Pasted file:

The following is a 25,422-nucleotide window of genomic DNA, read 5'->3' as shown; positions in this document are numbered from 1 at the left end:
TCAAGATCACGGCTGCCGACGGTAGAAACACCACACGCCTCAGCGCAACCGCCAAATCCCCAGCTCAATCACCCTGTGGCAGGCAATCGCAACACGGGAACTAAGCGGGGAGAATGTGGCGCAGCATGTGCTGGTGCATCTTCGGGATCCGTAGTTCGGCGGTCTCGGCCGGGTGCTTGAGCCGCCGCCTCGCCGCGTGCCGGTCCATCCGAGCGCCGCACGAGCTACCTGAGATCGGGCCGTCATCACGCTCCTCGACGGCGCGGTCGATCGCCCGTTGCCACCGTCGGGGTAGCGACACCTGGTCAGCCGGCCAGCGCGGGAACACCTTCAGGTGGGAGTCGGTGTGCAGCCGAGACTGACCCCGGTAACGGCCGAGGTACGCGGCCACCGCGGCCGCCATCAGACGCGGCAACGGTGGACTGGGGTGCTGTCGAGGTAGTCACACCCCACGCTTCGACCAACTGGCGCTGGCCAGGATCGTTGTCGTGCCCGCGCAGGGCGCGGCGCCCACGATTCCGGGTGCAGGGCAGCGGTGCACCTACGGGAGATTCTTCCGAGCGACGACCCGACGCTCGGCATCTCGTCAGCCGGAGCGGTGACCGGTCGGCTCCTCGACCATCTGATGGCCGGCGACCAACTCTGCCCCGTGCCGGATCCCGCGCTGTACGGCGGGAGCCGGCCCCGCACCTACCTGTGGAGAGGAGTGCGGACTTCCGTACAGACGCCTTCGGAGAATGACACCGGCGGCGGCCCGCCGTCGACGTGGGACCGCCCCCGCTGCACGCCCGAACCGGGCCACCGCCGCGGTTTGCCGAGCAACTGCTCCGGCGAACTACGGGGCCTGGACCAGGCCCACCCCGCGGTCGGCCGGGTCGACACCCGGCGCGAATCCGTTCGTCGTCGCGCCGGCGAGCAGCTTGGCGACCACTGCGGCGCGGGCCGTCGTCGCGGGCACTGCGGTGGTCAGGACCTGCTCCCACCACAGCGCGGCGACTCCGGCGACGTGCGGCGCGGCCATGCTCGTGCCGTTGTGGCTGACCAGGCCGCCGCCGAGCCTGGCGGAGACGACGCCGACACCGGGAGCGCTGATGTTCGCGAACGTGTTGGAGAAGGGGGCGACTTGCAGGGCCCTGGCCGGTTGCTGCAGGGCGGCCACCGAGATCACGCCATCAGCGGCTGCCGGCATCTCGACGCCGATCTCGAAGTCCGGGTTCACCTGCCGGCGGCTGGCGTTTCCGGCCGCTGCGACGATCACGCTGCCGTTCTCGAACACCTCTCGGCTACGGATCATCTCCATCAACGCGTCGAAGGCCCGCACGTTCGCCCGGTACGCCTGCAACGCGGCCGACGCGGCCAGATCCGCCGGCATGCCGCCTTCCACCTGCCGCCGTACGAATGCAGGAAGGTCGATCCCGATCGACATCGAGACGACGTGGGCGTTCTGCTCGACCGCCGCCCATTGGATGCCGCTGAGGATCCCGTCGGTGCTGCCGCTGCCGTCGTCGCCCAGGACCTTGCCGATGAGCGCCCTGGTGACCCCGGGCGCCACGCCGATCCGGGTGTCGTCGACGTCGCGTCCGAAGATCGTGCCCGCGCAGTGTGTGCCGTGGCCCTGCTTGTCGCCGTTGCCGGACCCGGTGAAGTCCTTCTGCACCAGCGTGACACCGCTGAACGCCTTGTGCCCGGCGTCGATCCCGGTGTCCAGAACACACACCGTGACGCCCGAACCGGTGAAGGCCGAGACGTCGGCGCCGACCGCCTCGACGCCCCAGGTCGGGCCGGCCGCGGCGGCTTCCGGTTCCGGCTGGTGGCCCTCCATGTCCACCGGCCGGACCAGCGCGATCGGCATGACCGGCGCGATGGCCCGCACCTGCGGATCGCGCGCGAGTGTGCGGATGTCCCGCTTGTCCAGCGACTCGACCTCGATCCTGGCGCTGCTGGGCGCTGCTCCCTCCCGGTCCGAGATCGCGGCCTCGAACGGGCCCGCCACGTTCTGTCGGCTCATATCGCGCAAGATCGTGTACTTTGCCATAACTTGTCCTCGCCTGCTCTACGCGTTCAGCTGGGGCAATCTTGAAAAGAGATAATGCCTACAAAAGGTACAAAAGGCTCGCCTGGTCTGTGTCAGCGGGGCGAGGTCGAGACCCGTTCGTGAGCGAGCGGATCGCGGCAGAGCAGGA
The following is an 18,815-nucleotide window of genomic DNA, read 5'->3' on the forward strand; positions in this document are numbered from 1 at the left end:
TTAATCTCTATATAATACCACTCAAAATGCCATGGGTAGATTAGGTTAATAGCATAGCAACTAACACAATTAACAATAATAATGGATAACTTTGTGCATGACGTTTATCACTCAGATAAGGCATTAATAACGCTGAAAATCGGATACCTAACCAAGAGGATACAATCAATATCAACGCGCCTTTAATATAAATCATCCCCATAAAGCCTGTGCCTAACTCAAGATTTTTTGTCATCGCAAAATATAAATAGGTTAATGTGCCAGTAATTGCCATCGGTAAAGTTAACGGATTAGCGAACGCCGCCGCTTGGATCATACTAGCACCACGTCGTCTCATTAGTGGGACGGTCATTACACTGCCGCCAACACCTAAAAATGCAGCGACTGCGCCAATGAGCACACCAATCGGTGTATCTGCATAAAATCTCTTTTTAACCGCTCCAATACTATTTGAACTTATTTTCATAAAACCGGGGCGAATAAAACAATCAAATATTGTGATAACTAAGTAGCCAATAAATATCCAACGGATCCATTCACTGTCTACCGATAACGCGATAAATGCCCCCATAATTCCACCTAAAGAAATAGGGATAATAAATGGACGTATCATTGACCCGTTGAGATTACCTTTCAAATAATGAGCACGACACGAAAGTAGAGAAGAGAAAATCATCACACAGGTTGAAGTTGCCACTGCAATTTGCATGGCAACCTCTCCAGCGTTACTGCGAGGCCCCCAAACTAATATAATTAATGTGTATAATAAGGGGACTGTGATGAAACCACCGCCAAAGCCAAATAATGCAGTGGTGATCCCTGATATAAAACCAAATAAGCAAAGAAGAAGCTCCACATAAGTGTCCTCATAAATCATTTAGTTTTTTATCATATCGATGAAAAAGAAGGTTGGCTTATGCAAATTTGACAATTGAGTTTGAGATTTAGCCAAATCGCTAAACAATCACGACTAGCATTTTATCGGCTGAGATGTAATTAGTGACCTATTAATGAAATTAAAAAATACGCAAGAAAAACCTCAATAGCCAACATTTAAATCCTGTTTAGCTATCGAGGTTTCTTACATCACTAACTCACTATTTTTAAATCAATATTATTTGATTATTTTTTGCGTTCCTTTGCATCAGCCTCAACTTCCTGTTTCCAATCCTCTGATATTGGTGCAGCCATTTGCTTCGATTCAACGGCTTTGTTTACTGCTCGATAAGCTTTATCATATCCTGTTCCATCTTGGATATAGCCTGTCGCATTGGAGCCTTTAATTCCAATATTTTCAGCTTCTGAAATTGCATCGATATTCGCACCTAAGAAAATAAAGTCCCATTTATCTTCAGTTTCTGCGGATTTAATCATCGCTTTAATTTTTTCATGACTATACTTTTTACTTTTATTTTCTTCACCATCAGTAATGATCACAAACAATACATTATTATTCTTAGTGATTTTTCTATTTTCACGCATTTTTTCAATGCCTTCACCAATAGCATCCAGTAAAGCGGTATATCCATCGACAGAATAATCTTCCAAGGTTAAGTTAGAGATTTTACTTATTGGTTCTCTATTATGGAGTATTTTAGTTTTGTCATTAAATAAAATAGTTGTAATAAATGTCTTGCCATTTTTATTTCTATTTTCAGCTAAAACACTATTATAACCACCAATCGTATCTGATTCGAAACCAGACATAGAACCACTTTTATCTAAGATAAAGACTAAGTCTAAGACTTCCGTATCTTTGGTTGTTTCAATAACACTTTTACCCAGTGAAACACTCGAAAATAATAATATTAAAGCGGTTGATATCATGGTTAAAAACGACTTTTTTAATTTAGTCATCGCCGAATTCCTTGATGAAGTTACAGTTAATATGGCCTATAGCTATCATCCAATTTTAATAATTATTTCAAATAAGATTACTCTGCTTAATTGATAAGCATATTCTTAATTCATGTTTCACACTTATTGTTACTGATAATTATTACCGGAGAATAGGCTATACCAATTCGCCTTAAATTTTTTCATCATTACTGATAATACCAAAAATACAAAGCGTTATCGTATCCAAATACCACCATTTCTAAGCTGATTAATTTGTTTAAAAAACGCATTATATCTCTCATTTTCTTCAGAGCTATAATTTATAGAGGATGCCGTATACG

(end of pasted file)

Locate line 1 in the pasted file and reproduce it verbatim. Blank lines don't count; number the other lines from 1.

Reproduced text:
The following is a 25,422-nucleotide window of genomic DNA, read 5'->3' as shown; positions in this document are numbered from 1 at the left end: